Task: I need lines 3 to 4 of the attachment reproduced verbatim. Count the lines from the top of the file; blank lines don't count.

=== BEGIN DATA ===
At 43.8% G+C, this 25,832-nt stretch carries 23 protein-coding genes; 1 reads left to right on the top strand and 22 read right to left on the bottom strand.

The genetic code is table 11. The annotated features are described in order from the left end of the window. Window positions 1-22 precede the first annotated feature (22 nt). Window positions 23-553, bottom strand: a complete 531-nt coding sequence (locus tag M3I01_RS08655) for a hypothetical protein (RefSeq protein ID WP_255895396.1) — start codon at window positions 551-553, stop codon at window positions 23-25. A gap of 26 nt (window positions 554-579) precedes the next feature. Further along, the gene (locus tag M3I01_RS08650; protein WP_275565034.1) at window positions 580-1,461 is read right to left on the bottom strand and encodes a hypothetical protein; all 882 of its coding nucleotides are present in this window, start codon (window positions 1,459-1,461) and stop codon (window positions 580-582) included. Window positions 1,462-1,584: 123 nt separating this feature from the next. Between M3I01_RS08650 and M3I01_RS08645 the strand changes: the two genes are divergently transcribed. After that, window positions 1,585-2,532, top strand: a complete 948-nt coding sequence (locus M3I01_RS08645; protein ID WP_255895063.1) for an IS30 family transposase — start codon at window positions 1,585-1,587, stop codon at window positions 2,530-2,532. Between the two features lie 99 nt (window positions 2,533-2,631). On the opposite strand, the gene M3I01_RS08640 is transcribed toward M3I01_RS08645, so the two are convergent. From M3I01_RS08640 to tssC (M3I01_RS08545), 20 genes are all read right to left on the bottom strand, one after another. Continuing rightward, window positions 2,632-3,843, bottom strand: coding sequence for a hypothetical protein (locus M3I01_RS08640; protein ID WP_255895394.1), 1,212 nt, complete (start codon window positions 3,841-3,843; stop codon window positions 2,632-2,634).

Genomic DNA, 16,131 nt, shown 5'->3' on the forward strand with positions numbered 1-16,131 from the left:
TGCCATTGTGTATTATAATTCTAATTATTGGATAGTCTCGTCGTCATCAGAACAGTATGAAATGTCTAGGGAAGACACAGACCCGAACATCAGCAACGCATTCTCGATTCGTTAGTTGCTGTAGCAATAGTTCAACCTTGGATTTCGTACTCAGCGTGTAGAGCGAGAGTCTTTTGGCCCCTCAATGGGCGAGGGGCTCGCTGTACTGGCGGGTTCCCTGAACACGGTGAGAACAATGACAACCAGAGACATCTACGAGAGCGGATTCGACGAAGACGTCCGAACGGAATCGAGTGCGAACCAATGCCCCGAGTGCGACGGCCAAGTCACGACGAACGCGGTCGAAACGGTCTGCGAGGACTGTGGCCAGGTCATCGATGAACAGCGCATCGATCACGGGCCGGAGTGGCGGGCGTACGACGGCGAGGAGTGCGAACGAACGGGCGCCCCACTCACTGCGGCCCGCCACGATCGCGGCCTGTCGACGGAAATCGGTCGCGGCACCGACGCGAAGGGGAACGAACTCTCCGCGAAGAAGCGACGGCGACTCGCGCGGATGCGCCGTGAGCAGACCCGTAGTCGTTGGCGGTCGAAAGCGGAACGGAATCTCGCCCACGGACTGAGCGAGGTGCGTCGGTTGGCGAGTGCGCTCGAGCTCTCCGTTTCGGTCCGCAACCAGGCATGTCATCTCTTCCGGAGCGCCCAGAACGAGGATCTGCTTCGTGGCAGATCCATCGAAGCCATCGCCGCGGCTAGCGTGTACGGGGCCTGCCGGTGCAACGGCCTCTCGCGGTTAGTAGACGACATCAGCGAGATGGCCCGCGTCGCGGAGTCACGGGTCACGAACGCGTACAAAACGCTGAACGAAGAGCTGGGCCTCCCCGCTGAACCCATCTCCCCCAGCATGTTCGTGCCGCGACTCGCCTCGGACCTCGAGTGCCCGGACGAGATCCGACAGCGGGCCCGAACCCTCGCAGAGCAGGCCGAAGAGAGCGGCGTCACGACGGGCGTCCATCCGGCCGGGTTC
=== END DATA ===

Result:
Genomic DNA, 16,131 nt, shown 5'->3' on the forward strand with positions numbered 1-16,131 from the left:
TGCCATTGTGTATTATAATTCTAATTATTGGATAGTCTCGTCGTCATCAGAACAGTATGAAATGTCTAGGGAAGACACAGACCCGAACATCAGCAACGCATTCTCGATTCGTTAGTTGCTGTAGCAATAGTTCAACCTTGGATTTCGTACTCAGCGTGTAGAGCGAGAGTCTTTTGGCCCCTCAATGGGCGAGGGGCTCGCTGTACTGGCGGGTTCCCTGAACACGGTGAGAACAATGACAACCAGAGACATCTACGAGAGCGGATTCGACGAAGACGTCCGAACGGAATCGAGTGCGAACCAATGCCCCGAGTGCGACGGCCAAGTCACGACGAACGCGGTCGAAACGGTCTGCGAGGACTGTGGCCAGGTCATCGATGAACAGCGCATCGATCACGGGCCGGAGTGGCGGGCGTACGACGGCGAGGAGTGCGAACGAACGGGCGCCCCACTCACTGCGGCCCGCCACGATCGCGGCCTGTCGACGGAAATCGGTCGCGGCACCGACGCGAAGGGGAACGAACTCTCCGCGAAGAAGCGACGGCGACTCGCGCGGATGCGCCGTGAGCAGACCCGTAGTCGTTGGCGGTCGAAAGCGGAACGGAATCTCGCCCACGGACTGAGCGAGGTGCGTCGGTTGGCGAGTGCGCTCGAGCTCTCCGTTTCGGTCCGCAACCAGGCATGTCATCTCTTCCGGAGCGCCCAGAACGAGGATCTGCTTCGTGGCAGATCCATCGAAGCCATCGCCGCGGCTAGCGTGTACGGGGCCTGCCGGTGCAACGGCCTCTCGCGGTTAGTAGACGACATCAGCGAGATGGCCCGCGTCGCGGAGTCACGGGTCACGAACGCGTACAAAACGCTGAACGAAGAGCTGGGCCTCCCCGCTGAACCCATCTCCCCCAGCATGTTCGTGCCGCGACTCGCCTCGGACCTCGAGTGCCCGGACGAGATCCGACAGCGGGCCCGAACCCTCGCAGAGCAGGCCGAAGAGAGCGGCGTCACGACGGGCGTCCATCCGGCCGGGTTC